How Cryptocurrency Mining Impacts The Environment

You've heard these terms by now: bitcoin mining, the blockchain dogecoin cryptocurrency, is having a notable impact on the world's financial markets, but it's also affecting the environment.

digiconomist.net


Cryptocurrency is a new kind of payment network. It's largely free of regulation and transactions can be harder to trace, but this anonymity has a Price and the planet is paying it. The issue is how crypto is made in cyberspace.


It's called mining, but instead of digging for diamonds or gold, computers are digging for answers. Miners use programs to solve incredibly complicated problems, the solutions validate the cryptocurrency transaction and that validation goes into a decentralized record-keeping system called a blockchain. If you wanted to be a crypto-miner in The 2010s, your home computer might be enough to get you started today.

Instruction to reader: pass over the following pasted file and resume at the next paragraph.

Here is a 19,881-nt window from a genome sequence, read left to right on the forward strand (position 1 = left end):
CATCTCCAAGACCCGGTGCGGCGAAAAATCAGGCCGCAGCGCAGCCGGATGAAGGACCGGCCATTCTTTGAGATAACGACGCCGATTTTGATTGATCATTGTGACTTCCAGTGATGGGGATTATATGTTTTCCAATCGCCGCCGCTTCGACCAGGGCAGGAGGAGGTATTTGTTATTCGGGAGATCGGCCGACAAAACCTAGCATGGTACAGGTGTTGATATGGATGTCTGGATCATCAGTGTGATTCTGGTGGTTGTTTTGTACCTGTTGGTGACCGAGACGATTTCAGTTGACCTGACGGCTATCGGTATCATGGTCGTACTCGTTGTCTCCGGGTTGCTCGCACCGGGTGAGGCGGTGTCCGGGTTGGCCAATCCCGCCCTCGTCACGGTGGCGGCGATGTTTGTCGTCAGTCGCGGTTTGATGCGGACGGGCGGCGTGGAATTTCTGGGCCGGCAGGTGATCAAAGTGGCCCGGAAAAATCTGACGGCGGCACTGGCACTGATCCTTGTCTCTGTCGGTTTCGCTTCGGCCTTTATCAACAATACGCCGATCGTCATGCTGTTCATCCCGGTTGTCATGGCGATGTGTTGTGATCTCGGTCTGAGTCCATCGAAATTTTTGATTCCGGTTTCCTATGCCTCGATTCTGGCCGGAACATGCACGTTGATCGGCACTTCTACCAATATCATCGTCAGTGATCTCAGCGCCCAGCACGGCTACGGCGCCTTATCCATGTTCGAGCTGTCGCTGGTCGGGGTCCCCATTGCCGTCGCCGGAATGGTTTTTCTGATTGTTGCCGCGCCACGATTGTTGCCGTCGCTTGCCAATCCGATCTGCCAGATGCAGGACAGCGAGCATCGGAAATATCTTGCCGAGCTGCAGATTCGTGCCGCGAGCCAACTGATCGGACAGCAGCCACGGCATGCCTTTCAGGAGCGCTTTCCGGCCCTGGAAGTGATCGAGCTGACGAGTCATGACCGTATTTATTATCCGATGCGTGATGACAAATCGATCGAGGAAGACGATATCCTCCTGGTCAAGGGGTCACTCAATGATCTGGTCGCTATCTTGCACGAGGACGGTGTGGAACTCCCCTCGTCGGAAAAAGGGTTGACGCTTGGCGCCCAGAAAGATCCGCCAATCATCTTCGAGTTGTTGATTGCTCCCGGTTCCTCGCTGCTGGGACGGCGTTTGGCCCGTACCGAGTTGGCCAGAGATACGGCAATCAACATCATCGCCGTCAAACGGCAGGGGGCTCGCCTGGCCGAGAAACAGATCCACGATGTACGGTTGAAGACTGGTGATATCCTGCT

You need a bunch of specialized very powerful computers, they're known as mining rigs, and they use a stunning amount of electricity. Take bitcoin, for example, researchers at the University of Cambridge say that bitcoin uses more electricity annually than all of Argentina. According to the website digiconomist, the carbon footprint of one bitcoin Transaction is comparable to more than two million visa transactions, and that one transaction uses as much power as the average American household uses in about two months now.


There are more environmentally friendly methods of doing this, but there's only so much renewable energy to go around by one estimate: bitcoin uses between 40 and 75 of the world's renewables that leaves less clean energy for factories, businesses, and homes. So digital currencies like bitcoin factor into the climate crisis in a very real way, no wonder it was among the topics discussed at the un climate conference in Glasgow, but now that world leaders have talked about it.

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